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Jewish Children in Colonial Times

Harry Bloch, MD
Am J Dis Child. 1976;130(7):711-713. doi:10.1001/archpedi.1976.02120080033004.
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For the investigator of colonial childhood, original sources have been few and lean. Dr Ernst Caulfield1 crawled on his belly in colonial graveyards to copy inscriptions from crumbling, dust-laden tombstones covering graves of infants and children. Alice Morse Earle2 published her accumulated notes in 1899, after exploring every garret in New England and wading through manuscripts, letters, diaries, accounts, and family bible records. Sister Monica Kiefer3 read 2,000 colonial children's books, and I published a summary of childhood in colonial days.4 Life was hard for the pioneers, and certainly for their children. Indian foods and preparation helped early colonial children survive, but under Puritan rule, there was cruelty to children, schoolhouses were uncomfortable, books few and uninteresting, teachers usually drunken and brutal, and distrust of female education prevailed.4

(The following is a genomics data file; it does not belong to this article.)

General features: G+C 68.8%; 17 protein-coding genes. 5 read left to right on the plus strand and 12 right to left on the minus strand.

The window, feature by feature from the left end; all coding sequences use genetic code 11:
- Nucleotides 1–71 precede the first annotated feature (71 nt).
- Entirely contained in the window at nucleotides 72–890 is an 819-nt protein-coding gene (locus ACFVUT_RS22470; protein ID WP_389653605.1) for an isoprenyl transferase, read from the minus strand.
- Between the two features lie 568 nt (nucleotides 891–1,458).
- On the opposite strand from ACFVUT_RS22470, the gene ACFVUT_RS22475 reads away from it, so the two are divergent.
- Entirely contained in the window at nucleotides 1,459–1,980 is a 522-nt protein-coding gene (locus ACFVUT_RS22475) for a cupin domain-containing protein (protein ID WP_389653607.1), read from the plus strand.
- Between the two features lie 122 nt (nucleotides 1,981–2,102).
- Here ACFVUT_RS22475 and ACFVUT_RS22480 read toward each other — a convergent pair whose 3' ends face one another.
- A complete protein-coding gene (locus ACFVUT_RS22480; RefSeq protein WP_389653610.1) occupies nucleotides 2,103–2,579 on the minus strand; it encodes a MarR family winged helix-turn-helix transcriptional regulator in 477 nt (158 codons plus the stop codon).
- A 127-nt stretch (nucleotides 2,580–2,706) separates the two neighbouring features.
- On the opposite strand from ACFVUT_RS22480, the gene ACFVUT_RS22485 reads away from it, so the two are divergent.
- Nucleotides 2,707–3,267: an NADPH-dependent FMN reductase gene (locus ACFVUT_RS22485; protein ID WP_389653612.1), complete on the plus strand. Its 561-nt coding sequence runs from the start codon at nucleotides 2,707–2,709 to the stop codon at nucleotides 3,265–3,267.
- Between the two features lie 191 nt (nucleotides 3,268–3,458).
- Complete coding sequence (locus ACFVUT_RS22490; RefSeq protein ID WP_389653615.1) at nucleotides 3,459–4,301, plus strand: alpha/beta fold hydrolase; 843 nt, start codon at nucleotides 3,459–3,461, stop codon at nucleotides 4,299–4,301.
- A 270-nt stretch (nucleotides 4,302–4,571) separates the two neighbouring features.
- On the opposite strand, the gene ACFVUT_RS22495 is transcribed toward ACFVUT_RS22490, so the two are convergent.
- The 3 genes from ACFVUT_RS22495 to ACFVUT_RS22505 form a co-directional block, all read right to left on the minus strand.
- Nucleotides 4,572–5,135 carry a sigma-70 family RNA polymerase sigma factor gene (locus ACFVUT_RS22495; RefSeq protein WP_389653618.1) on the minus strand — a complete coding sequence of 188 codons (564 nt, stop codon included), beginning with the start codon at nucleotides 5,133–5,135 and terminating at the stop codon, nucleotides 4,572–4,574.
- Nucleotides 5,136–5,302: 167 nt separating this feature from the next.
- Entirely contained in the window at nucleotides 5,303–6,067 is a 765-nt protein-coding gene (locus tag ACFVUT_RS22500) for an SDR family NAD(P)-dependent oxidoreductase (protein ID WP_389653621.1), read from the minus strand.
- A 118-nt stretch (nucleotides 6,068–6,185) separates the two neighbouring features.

To probe Jewish childhood in colonial days presents a formidable task. My first conclusion after a brief


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